A Teacher Who Didn't Play Safe

by James Nicholson

American Theatre, March 97,


For 25 years, Cissy Lacks has been receiving awards for her work in the classroom, including citations as one of the 15 best teachers in America. But suddenly, in January of 1995, the St. Louis, Mo. educator was fired because, as Lacks puts it, "I decided drama was important in language classes." The fallout made her a "Person of the Week" on ABC's World News Tonight, the subject of a segment on Dateline NBC, an interviewee on CBS This Morning and the most carefully observed educator in the country.


Characters in conversation

Lacks's students at the predominantly African-American Berkeley High School tackled a drama assignment in the fall of 1994. "I asked them to develop a dialogue about things that are important to them," Lacks says, "showing how natural conversation is created from characters." The teacher and her students were anticipating the opportunity, thanks to a grant Lacks had secured from the School Partnership Program, to work with actors from neighboring St. Louis Black Repertory Company. Their scenes focused on such issues as teen pregnancy, gang violence and drugs, and were replete with the kind of language those subjects elicit. Following a classroom documentation policy suggested by the district, Lacks videotaped the students performing the scenes for in-class critique.

The scenes might have been alien to the majority of St. Louis's Ferguson-Florissant School District, but were all too real for the students at Berkeley. "I've been teaching for 25 years, and in all those years, I have not censored creative writing in the early stages," Lacks notes. "My students have been productive, they have understood voice and how to use it, and they were taking responsibility for writing."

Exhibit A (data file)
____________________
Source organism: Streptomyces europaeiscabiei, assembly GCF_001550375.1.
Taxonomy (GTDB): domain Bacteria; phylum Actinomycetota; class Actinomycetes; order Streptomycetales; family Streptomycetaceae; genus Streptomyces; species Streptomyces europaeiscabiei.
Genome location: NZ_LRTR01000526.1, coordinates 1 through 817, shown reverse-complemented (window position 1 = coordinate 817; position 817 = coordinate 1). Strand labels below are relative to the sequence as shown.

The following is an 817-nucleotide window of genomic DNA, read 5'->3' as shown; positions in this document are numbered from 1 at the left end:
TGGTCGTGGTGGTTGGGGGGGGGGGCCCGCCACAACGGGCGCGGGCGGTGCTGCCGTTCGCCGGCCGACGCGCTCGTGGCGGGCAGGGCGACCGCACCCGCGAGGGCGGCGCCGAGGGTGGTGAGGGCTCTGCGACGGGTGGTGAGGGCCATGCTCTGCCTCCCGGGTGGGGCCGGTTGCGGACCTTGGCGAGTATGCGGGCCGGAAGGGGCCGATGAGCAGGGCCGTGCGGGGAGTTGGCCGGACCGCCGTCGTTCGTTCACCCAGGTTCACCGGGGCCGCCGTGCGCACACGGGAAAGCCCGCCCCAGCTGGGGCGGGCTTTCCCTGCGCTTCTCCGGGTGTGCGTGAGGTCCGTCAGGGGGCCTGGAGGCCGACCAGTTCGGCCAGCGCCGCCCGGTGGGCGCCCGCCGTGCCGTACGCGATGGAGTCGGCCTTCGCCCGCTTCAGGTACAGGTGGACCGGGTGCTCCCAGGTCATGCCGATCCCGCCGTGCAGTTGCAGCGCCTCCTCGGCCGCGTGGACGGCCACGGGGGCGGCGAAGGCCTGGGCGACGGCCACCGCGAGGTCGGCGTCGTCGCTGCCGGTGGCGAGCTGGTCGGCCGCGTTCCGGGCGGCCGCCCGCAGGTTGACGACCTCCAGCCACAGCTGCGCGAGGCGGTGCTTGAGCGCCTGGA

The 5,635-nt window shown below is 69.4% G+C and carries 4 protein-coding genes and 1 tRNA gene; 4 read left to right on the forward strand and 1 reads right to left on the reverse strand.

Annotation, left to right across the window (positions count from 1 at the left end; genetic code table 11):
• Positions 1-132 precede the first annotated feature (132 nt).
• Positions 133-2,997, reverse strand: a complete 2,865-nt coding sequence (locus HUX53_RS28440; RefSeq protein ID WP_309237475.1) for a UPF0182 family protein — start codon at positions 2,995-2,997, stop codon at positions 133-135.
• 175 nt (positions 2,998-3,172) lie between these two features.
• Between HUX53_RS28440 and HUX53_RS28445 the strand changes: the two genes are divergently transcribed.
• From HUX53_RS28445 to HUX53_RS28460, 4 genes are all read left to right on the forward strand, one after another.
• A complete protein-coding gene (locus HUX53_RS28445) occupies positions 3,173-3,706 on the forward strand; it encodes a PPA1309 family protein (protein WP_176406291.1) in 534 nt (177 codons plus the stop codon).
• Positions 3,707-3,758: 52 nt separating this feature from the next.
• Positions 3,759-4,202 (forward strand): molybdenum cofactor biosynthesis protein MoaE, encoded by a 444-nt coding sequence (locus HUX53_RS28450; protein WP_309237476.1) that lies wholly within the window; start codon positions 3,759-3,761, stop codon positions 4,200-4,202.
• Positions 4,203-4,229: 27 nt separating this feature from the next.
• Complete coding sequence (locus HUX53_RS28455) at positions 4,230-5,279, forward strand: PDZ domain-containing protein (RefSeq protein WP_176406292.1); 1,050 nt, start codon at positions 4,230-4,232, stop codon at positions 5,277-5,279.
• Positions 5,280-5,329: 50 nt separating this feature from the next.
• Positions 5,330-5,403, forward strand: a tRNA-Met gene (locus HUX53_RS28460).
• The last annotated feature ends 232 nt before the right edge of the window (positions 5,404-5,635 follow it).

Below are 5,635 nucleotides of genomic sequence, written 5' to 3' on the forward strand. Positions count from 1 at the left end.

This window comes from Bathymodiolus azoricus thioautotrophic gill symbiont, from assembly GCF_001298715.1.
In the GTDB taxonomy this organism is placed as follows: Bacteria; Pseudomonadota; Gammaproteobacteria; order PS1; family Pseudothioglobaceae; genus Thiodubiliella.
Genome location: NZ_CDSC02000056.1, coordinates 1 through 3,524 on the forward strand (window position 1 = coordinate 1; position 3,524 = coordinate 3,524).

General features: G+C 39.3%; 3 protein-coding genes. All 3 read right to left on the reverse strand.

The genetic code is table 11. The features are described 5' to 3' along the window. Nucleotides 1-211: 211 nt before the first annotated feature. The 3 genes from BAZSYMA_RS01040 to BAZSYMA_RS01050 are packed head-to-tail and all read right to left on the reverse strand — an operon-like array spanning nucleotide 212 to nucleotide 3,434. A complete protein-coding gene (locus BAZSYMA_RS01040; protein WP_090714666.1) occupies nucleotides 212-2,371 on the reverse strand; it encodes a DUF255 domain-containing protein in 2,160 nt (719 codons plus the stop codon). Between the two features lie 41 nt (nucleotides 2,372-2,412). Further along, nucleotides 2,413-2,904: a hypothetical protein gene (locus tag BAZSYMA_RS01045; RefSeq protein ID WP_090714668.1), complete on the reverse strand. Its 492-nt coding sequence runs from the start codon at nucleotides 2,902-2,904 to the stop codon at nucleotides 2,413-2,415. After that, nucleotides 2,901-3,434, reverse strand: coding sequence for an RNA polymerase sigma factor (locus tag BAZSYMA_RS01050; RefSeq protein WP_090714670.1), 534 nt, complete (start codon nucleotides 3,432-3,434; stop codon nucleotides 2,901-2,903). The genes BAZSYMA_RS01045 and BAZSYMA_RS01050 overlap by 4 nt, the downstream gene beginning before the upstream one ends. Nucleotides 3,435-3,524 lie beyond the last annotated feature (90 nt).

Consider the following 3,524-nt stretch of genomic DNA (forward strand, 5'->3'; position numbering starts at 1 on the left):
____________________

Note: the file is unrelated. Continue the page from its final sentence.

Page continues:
Three months after the taping, without explanation or warning, Berkeley's principal Vernon Mitchell removed the videotapes from Lacks's locked classroom cabinet and proceeded to remove the teacher from the classroom. The tapes were distributed to local and national media without the students' permission and without explaining the assignment. News reports focused sensationally on the street language the characters were using in the scenes.

The district fired Lacks for violating a profanity code that applies to student classroom behavior, but not to the district's own creative writing policy, which states, "Don't tell writers what should be in their writing ... build on what writers know and have done."

At Lacks's hearing, assistant superintendent of curriculum Barbara Davis stated that any teacher allowing a student to read aloud any play, poem or novel that contained profanity could be subject to termination. The district then went on to censor a high school production of Oklahoma!, ordering that all "halls" and "damns" be removed.

Dubbed the "Profanity Queen" by St. Louis talk shows, Lacks set out to fight for her academic freedom and reputation, quickly gaining an impressive array of supporters: the National Education Association and the National Council of Teachers of English rapidly weighed in with their backing, and New York's Young Playwrights, whose work with school-age children served as a model for Lacks, also voiced its support. Last April, she received the PEN/Newman's Own First Amendment Award for "her courage in defending her young writers' right to self-expression at great risk to herself."